Private sector economists expect moderate growth in the Canadian economy, as growth in domestic demand is expected to be moderated by a fragile global recovery and the related near- to medium-term risks. In particular, uncertainty stems from ongoing concerns about the U.S. federal government's fiscal position, although the U.S. economy is showing signs of improvement, as well as the ongoing banking and sovereign debt sustainability issues in Europe. In addition, any potential slowdown in the major emerging market economies could affect the Canadian economy owing to weaker commodity prices and exports and slower global growth. Domestically, the key risk continues to be elevated household debt.
The Department of Finance Canada remains committed to ensuring a strong economy and sound public finances for Canadians. In meeting this commitment, the Department is exposed to a broad range of risks. Effective risk management is therefore critical to its ability to deliver results for Canadians, and the Department has put in place mechanisms to systematically identify and manage its corporate risks, notably policy, people and relationships, infrastructure and process risks.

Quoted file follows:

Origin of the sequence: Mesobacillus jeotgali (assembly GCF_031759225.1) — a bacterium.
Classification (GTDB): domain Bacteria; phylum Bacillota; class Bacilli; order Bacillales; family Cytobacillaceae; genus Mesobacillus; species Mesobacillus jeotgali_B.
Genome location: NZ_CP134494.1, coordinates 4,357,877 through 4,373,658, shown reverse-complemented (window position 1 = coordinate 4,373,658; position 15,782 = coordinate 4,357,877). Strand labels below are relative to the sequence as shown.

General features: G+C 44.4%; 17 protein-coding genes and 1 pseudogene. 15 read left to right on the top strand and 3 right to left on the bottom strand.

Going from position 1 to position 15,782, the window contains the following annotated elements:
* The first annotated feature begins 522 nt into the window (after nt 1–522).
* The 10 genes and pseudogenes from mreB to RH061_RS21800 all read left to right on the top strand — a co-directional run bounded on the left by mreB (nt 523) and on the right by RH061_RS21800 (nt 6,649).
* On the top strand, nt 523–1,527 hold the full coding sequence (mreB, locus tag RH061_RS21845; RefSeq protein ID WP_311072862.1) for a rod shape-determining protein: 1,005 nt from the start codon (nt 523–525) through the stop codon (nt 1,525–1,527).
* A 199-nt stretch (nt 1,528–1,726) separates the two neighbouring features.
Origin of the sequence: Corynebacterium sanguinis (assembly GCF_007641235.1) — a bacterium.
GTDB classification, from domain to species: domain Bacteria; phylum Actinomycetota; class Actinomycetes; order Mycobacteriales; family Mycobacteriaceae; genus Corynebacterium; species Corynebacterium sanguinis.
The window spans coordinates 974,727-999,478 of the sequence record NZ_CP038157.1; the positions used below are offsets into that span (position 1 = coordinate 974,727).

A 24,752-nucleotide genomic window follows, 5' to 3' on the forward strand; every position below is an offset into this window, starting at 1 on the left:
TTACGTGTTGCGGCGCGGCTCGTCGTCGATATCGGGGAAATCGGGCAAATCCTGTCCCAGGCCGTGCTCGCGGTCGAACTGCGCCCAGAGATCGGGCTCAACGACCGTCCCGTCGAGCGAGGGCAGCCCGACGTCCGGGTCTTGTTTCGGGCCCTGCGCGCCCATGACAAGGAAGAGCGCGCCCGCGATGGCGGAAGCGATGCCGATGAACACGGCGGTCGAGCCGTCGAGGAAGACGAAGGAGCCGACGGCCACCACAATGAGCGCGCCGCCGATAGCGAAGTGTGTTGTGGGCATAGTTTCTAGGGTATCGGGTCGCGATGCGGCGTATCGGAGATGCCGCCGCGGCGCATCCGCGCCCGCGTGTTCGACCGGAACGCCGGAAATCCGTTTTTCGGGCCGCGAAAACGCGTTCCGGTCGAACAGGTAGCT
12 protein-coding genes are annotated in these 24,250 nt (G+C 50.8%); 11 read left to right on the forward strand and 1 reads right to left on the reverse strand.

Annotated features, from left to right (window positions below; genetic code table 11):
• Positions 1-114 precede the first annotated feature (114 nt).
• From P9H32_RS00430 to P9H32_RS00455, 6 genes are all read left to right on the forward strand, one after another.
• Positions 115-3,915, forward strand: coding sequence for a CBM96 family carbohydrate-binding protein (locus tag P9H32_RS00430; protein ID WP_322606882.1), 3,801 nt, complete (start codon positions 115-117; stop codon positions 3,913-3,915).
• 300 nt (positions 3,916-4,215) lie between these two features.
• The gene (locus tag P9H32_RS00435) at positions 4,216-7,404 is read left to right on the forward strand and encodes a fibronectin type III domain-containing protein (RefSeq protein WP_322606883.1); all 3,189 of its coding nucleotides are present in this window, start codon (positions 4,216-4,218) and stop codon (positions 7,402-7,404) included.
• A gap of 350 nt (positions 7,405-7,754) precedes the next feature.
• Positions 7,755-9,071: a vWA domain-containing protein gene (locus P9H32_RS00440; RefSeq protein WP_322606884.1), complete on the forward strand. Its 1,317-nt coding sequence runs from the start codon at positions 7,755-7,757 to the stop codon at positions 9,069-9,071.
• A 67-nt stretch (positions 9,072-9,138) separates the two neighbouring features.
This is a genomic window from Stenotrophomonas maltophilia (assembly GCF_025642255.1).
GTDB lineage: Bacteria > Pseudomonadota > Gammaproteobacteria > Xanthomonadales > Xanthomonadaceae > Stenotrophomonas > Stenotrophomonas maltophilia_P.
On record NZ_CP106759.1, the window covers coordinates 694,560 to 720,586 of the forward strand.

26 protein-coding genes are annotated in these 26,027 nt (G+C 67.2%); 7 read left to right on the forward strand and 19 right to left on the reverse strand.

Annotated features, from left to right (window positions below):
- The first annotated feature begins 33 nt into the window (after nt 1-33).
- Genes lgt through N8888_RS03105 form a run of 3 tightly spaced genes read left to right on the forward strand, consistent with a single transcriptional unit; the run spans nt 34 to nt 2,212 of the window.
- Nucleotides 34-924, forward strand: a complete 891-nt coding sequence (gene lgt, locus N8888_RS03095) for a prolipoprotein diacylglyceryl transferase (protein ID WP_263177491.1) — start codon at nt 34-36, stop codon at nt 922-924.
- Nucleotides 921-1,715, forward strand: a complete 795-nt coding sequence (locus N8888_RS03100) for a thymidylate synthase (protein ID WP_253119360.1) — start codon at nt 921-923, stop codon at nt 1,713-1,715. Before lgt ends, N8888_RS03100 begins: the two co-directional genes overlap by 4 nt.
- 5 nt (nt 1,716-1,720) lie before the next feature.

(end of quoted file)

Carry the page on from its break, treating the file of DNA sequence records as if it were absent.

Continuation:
In particular, the Department will continue to manage the economic volatility risks by ensuring it has in place the infrastructure, resources and authorities needed to respond to an evolving economic and financial sector environment. The Department will also manage the increased requirement for coordinated international decision making, to deal with uncertain world economic conditions and to support the soundness of the global financial system. At the same time, the Department will continue to ensure that responsible financial sector agencies take effective coordinated action to support the soundness, integrity and reputation of the Canadian financial system.